Grammar

Barbecue or Barbeque? What’s BBQ Stand For?

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What do you think about when you see the abbreviation BBQ? Before your mouth starts watering, let’s look at how to correctly spell out the word, just in case you ever need to know.

I was working on a church announcement video when one of the topics was an upcoming “BBQ Competition.” This particular contest happens to be happening next month in the Silicon Valley, not necessarily the first place one might assume such an event would happen.

The write-up I was given only listed “BBQ” in the title. But the design of the video required a longer word to be more visually appealing, so this left me with a problem: how do you actually spell out the abbreviation BBQ?

There seems to be a great deal of confusion over whether the correct choice is barbecue or barbeque.

Here in the south, I see it spelled quite often with a Q.

Wrong answer.

The American word is correctly spelled out without the Q. Its first use, according to Mirriam-Webster, dates back to 1690, and is traced back to the Spanish word barbacoa, which referred to the framework for supporting meat over a fire.

The confusion with the Q seems to come from two sources.

First, there’s a French phrase that’s very similar: barbe a queue, which means “whiskers-to-tail.”

Let’s forget that we ever knew that. It will only mix you. Even more confusing, I think, is the abbreviation. Using the Q leads people to believe the word must be spelled out that way.

So we have to think about how the last syllable is pronounced: like a cue.

This becomes important when you consider how que is pronounced in either French or Spanish. The French pronounce que as “kuh.” In Spanish, it’d be “kay.”

If you pronounced barbecue as “bar-buh-kuh” or “bar-buh-kay,” you’d get some strange looks. Remember that the last syllable is pronounced “cue” and you have the correct spelling of the last syllable of the word.

With the spelling issue solved, it’s worth pointing out that barbecue means different things to different people. In the deep south, it often refers to a specific kind of meat that has been grilled and then slathered in some sort of barbecue sauce. In college, I had a Geography professor who’d written a book about the different “zones” of barbecue sauce bases used in the southeast. Some prefer a mustard-based sauce (my favorite), while others prefer a tomato-based sauce and still others like theirs based with vinegar.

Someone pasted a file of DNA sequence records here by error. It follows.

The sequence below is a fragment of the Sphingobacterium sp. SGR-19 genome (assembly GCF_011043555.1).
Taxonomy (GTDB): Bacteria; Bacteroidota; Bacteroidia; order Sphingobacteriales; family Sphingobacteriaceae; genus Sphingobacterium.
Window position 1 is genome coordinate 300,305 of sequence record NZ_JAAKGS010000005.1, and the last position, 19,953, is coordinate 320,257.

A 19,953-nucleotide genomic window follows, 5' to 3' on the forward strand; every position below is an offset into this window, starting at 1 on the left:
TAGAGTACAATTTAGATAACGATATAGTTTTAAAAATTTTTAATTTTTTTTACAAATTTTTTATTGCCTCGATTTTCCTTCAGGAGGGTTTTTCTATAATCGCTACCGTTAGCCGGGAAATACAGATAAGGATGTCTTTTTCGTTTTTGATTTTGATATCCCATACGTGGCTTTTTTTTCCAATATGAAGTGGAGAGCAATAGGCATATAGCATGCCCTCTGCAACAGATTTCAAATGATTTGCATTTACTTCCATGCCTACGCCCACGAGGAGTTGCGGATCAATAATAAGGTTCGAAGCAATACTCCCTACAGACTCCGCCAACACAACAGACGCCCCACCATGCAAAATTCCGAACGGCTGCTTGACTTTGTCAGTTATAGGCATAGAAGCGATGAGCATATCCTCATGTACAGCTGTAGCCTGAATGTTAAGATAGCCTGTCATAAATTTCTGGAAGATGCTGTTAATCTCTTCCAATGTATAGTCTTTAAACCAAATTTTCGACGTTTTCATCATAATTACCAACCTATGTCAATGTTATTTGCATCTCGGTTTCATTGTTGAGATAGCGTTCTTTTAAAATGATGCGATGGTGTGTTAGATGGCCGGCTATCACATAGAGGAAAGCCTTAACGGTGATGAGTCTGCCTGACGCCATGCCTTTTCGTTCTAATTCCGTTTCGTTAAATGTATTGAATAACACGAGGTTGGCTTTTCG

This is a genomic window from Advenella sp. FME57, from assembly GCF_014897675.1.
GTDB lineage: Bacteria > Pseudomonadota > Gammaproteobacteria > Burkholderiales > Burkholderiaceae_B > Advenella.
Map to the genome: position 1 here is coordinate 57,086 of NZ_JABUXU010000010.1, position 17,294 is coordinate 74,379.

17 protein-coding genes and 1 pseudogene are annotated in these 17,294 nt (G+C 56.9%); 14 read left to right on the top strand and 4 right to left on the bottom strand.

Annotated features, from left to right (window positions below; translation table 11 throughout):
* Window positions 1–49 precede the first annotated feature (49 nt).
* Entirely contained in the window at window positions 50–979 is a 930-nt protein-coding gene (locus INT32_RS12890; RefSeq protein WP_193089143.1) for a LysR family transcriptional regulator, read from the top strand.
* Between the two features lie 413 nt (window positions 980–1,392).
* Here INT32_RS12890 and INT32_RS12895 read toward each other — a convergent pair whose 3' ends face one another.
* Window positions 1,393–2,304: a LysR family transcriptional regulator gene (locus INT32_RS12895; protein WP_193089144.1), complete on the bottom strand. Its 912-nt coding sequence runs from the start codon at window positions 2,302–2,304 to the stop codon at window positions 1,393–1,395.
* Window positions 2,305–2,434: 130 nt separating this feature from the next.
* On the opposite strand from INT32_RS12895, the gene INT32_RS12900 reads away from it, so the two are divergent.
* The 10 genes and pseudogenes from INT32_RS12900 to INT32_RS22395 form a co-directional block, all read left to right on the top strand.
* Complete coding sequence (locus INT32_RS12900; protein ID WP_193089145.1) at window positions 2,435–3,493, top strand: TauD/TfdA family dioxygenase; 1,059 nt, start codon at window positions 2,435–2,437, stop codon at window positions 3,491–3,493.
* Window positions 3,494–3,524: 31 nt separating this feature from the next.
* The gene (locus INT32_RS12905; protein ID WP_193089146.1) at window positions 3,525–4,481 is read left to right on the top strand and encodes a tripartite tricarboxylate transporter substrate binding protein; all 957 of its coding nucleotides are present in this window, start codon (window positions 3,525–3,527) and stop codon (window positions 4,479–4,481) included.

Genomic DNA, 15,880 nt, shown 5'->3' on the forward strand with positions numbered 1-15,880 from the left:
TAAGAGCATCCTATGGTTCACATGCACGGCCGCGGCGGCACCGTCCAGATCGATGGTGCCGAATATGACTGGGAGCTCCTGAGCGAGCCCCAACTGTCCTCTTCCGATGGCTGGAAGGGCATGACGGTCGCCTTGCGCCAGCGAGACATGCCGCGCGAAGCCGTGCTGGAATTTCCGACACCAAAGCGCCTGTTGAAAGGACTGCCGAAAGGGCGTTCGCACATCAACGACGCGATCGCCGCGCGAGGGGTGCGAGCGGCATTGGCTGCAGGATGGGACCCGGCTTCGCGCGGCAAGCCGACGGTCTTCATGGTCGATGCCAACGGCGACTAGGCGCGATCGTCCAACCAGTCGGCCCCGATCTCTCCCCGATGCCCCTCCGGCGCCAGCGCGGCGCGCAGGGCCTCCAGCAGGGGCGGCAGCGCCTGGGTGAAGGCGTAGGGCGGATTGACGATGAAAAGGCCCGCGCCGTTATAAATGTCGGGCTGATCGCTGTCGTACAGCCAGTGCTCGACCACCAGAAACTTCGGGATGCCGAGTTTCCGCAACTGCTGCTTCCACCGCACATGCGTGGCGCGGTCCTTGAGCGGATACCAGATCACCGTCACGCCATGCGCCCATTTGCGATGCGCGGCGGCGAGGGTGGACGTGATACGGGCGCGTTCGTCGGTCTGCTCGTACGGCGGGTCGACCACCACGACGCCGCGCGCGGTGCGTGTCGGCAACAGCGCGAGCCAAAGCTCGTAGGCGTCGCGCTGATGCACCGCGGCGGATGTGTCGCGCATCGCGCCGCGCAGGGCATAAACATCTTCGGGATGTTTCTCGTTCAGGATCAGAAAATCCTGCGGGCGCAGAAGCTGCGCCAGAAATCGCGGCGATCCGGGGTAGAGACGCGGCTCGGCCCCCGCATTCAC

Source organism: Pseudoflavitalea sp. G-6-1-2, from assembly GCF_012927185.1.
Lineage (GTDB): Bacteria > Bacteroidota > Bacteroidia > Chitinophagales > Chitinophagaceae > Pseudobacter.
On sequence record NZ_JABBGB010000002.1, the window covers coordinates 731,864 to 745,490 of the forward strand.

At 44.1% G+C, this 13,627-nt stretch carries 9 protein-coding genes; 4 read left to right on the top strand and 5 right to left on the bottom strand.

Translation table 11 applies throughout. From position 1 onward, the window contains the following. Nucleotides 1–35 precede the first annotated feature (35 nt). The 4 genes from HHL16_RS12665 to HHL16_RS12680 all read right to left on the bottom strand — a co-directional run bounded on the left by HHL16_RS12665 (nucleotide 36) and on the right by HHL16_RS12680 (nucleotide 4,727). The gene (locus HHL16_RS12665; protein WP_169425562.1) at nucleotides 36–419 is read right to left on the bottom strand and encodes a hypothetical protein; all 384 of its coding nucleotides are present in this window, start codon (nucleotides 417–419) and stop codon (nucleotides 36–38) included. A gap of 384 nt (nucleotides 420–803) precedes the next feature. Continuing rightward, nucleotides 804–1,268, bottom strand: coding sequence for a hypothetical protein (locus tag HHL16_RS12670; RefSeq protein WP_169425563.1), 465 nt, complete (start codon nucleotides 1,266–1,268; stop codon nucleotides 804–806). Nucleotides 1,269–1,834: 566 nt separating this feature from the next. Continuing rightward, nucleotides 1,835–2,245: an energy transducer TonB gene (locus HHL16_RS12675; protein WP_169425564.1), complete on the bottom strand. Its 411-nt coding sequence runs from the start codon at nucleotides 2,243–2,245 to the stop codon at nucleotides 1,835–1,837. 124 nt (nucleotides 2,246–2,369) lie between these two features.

In much of the rest of the country, barbecue simply means grilling out. In the south, if we were just going to cook burgers over a grill, we’d call it a cookout, not a barbecue.

Such regionalizations make life that much more interesting, don’t they?

I hope you have plenty of chances for a tasty barbecue (or cookout), depending on your preference, this summer!

4 Comments

  1. Locally, I seek out some good Blues music at Fiery Ron’s Home Team BBQ. I checked…they spell it out correctly.

  2. At my nephew’s wedding in Asheville they had a barbecue with smoked pulled pork, beef brisket and chicken salad with corn bread and coleslaw. They slowed cooked the meat for 12 hours in a smoker and basted with a tomato-based barbecue sauce.
    Up here in CT we are like Cathryn and call anything cook on a grill outside barbecue. 
    With all this talk of barbecue, I put some country ribs in a slow cooker and covered it with a 1 cup of barbecue sauce, ½ cup of Bourbon and 1 tablespoon of brown sugar.

  3. Here in PA, a barbecue is a cookout -whether there is barbecue sauce involved or not! 🙂  
    Another confusion might arise if one is talking about a barbecue sandwich.  I’m not sure if it a regional thing or not, but a sloppy joe is called a hamburger barbecue sandwich around here.

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Patrick is a Christian with more than 29 years experience in professional writing, producing and marketing. His professional background also includes social media, reporting for broadcast television and the web, directing, videography and photography. He enjoys getting to know people over coffee and spending time with his dog.